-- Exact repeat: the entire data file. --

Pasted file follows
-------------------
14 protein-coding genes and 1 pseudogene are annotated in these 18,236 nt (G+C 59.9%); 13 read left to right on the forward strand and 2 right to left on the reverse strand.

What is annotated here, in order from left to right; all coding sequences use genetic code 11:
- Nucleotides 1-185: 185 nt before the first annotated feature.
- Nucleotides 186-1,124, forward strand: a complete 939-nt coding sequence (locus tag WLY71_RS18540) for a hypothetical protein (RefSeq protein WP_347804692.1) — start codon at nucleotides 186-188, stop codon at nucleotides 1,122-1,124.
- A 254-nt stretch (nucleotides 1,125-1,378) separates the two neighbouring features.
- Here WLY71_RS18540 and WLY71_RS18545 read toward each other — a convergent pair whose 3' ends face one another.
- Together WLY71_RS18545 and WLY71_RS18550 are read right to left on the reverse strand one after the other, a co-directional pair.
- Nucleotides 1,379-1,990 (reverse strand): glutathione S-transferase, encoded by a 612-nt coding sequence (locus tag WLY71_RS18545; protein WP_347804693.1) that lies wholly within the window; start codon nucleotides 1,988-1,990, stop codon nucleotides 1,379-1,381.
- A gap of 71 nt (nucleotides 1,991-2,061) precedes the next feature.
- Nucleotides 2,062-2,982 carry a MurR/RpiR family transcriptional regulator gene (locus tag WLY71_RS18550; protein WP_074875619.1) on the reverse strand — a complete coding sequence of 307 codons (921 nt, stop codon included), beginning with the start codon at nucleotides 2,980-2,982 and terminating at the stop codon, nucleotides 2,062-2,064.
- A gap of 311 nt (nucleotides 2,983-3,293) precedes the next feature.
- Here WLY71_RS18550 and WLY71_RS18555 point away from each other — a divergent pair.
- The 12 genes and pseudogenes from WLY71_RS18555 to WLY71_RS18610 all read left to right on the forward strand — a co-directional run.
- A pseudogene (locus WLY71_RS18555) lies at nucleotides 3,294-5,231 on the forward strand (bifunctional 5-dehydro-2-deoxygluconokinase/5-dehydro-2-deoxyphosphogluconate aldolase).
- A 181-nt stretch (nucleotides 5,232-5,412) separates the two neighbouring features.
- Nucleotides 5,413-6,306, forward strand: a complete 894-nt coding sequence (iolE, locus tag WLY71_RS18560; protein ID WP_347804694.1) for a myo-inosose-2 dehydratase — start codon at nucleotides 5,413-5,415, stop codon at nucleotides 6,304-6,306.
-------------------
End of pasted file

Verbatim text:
14 protein-coding genes and 1 pseudogene are annotated in these 18,236 nt (G+C 59.9%); 13 read left to right on the forward strand and 2 right to left on the reverse strand.

What is annotated here, in order from left to right; all coding sequences use genetic code 11:
- Nucleotides 1-185: 185 nt before the first annotated feature.
- Nucleotides 186-1,124, forward strand: a complete 939-nt coding sequence (locus tag WLY71_RS18540) for a hypothetical protein (RefSeq protein WP_347804692.1) — start codon at nucleotides 186-188, stop codon at nucleotides 1,122-1,124.
- A 254-nt stretch (nucleotides 1,125-1,378) separates the two neighbouring features.
- Here WLY71_RS18540 and WLY71_RS18545 read toward each other — a convergent pair whose 3' ends face one another.
- Together WLY71_RS18545 and WLY71_RS18550 are read right to left on the reverse strand one after the other, a co-directional pair.
- Nucleotides 1,379-1,990 (reverse strand): glutathione S-transferase, encoded by a 612-nt coding sequence (locus tag WLY71_RS18545; protein WP_347804693.1) that lies wholly within the window; start codon nucleotides 1,988-1,990, stop codon nucleotides 1,379-1,381.
- A gap of 71 nt (nucleotides 1,991-2,061) precedes the next feature.
- Nucleotides 2,062-2,982 carry a MurR/RpiR family transcriptional regulator gene (locus tag WLY71_RS18550; protein WP_074875619.1) on the reverse strand — a complete coding sequence of 307 codons (921 nt, stop codon included), beginning with the start codon at nucleotides 2,980-2,982 and terminating at the stop codon, nucleotides 2,062-2,064.
- A gap of 311 nt (nucleotides 2,983-3,293) precedes the next feature.
- Here WLY71_RS18550 and WLY71_RS18555 point away from each other — a divergent pair.
- The 12 genes and pseudogenes from WLY71_RS18555 to WLY71_RS18610 all read left to right on the forward strand — a co-directional run.
- A pseudogene (locus WLY71_RS18555) lies at nucleotides 3,294-5,231 on the forward strand (bifunctional 5-dehydro-2-deoxygluconokinase/5-dehydro-2-deoxyphosphogluconate aldolase).
- A 181-nt stretch (nucleotides 5,232-5,412) separates the two neighbouring features.
- Nucleotides 5,413-6,306, forward strand: a complete 894-nt coding sequence (iolE, locus tag WLY71_RS18560; protein ID WP_347804694.1) for a myo-inosose-2 dehydratase — start codon at nucleotides 5,413-5,415, stop codon at nucleotides 6,304-6,306.